He doesn't get that feeling at home. When local music champion Cy Rawls fell ill in July 2008 with a brain tumor, for instance, it led to a whole series of benefit concerts and the launch of, an online music retailer with exclusive songs from a horde of local bands. Rawls died in late 2008, but bands are still playing benefits to support Tisch Brain Tumor Center at Duke University, where Rawls was treated. More recently, local musicians Reese McHenry of The Dirty Little Heaters and Chris Pope of Blood Red River were the beneficiaries of the music community's generosity.

The calls and e-mails came in a flood for the Miels. They returned to Durham from New York, where Rebekah had briefly moved for school, after learning Shayne had cancer. Moving back home, still adjusting to married life and Shayne's first round of treatment, they redirected well-wishers' requests to help to Rebekah's sister, Amanda Panning.

"It was pretty broad," says Panning of the first wave of what-can-we-do questions. "Anything from people wanting to make dinner, to wanting to put on a benefit show."

Eventually, those ideas converged. Streib and Panning, with help from local publicity and promotions impresario Heather Cook, set the groundwork for the event. They aimed for an April show in Durham's cavernous Trotter Building and soon scrapped it.

"I think this is our third date," says Panning, laughing. "A lot of it has been depending on how Shayne felt at the time."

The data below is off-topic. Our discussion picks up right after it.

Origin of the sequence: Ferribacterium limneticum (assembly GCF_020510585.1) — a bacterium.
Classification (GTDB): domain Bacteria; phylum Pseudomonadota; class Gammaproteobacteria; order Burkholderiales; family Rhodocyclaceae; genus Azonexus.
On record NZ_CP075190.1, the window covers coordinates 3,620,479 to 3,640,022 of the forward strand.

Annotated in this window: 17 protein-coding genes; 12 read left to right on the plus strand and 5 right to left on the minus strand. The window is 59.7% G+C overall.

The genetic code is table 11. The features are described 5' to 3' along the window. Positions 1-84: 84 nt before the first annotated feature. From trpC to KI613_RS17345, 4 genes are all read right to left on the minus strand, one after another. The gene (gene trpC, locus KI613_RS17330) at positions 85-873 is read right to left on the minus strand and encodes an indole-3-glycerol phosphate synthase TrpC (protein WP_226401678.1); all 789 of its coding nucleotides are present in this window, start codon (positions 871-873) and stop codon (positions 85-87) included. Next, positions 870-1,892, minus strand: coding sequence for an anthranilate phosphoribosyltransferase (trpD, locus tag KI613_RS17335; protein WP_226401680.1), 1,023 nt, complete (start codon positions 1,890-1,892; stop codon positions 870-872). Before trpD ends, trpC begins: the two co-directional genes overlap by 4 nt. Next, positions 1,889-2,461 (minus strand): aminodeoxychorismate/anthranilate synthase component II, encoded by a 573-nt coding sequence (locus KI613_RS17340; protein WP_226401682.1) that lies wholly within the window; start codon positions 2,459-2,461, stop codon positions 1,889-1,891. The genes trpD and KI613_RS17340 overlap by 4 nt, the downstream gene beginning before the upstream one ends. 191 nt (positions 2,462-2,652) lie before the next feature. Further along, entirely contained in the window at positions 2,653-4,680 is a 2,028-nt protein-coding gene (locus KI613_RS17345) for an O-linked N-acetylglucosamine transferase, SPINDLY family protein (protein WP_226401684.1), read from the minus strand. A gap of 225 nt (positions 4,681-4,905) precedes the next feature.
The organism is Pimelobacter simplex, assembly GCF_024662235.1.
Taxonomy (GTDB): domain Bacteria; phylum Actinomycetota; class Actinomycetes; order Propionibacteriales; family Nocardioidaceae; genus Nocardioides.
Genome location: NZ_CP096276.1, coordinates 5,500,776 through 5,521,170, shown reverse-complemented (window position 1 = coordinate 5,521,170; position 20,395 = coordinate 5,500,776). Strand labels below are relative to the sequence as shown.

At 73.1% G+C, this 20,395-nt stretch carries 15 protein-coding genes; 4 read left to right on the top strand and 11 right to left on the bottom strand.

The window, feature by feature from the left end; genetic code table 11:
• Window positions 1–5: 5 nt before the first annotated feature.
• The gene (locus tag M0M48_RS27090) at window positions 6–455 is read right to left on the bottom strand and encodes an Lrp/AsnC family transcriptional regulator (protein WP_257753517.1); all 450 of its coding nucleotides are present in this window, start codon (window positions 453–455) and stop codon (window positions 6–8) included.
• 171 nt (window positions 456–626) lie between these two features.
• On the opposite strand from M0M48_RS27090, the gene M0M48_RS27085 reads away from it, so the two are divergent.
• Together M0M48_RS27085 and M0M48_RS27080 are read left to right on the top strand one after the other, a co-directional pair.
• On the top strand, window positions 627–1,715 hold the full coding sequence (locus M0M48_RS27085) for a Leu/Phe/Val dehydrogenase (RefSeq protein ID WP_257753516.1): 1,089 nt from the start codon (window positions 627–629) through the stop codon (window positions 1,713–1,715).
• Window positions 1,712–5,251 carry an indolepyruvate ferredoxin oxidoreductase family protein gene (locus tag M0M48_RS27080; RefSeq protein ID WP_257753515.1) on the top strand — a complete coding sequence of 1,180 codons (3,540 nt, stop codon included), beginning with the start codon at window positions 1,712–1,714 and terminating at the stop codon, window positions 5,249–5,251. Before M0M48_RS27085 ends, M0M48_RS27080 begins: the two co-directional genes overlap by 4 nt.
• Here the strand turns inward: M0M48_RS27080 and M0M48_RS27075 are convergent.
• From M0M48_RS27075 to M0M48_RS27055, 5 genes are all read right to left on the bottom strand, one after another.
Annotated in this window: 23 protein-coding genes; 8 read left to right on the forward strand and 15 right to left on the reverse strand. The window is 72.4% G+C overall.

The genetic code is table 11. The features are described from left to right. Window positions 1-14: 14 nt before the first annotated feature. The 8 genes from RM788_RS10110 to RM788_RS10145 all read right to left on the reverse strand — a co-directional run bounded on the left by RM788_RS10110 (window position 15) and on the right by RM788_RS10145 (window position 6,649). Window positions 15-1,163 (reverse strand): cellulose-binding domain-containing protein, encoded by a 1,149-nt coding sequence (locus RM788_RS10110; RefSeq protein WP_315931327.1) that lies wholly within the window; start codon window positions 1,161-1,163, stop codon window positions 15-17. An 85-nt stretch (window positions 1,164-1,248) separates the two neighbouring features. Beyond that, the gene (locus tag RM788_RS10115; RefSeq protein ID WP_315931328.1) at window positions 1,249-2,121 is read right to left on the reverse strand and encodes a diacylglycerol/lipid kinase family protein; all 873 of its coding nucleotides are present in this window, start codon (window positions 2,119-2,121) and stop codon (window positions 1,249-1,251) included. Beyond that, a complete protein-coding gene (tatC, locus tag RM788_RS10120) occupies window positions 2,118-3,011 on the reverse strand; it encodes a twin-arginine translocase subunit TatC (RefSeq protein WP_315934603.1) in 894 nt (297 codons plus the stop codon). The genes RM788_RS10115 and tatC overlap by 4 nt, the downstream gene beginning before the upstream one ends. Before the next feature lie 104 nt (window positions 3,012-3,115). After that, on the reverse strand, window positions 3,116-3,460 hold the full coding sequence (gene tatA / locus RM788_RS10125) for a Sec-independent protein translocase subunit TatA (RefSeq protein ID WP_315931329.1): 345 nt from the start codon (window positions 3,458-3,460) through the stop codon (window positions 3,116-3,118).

He likely wouldn't have been able to attend his own show in April. That month, another trip to the ER revealed that, despite a successful first round of treatments, the lymphoma had spread to his brain. Coincidentally, the final date falls on Shayne's thirty-first birthday.

What's more, Shayne now has a positive prognosis: He spends every other week at North Carolina Cancer Hospital in Chapel Hill, receiving medicines through an IV connected to a port in his chest. Aside from the tube snaking under his shirt, and the surroundings, meeting with Shayne at the hospital feels little different than running into him after one of his shows. He has his hair, and he's wearing a plaid shirt and blue jean cut-offs, not a hospital gown. He speaks energetically, even though he admits to feeling weak and tiring easily and tries to stifle his laughter every time his nurse, Dave, pays an unannounced visit. If it weren't for the hospital, he wouldn't seem like a patient at all.